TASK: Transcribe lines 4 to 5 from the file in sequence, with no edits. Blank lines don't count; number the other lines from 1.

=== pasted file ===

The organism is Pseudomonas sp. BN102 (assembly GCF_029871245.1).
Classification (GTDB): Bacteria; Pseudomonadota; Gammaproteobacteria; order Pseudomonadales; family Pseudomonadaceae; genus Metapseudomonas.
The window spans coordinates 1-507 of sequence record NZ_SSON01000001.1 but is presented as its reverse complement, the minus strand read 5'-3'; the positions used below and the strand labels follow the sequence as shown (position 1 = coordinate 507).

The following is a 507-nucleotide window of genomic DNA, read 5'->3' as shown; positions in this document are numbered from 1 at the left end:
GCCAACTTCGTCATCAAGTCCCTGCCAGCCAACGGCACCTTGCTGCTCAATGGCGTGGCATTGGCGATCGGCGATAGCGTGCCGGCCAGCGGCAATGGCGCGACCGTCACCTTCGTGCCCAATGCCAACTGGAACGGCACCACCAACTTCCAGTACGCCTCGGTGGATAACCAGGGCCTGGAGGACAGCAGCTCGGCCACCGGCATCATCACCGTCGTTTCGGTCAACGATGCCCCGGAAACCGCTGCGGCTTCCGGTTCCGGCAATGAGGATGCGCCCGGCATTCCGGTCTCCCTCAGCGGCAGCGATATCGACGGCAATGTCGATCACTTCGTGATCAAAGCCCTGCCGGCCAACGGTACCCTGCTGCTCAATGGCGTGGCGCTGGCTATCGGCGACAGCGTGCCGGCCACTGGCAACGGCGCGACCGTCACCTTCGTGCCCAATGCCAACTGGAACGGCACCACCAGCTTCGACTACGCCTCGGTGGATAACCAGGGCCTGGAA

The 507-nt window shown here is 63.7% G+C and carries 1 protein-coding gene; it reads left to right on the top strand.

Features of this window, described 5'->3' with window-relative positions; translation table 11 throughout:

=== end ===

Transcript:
The following is a 507-nucleotide window of genomic DNA, read 5'->3' as shown; positions in this document are numbered from 1 at the left end:
GCCAACTTCGTCATCAAGTCCCTGCCAGCCAACGGCACCTTGCTGCTCAATGGCGTGGCATTGGCGATCGGCGATAGCGTGCCGGCCAGCGGCAATGGCGCGACCGTCACCTTCGTGCCCAATGCCAACTGGAACGGCACCACCAACTTCCAGTACGCCTCGGTGGATAACCAGGGCCTGGAGGACAGCAGCTCGGCCACCGGCATCATCACCGTCGTTTCGGTCAACGATGCCCCGGAAACCGCTGCGGCTTCCGGTTCCGGCAATGAGGATGCGCCCGGCATTCCGGTCTCCCTCAGCGGCAGCGATATCGACGGCAATGTCGATCACTTCGTGATCAAAGCCCTGCCGGCCAACGGTACCCTGCTGCTCAATGGCGTGGCGCTGGCTATCGGCGACAGCGTGCCGGCCACTGGCAACGGCGCGACCGTCACCTTCGTGCCCAATGCCAACTGGAACGGCACCACCAGCTTCGACTACGCCTCGGTGGATAACCAGGGCCTGGAA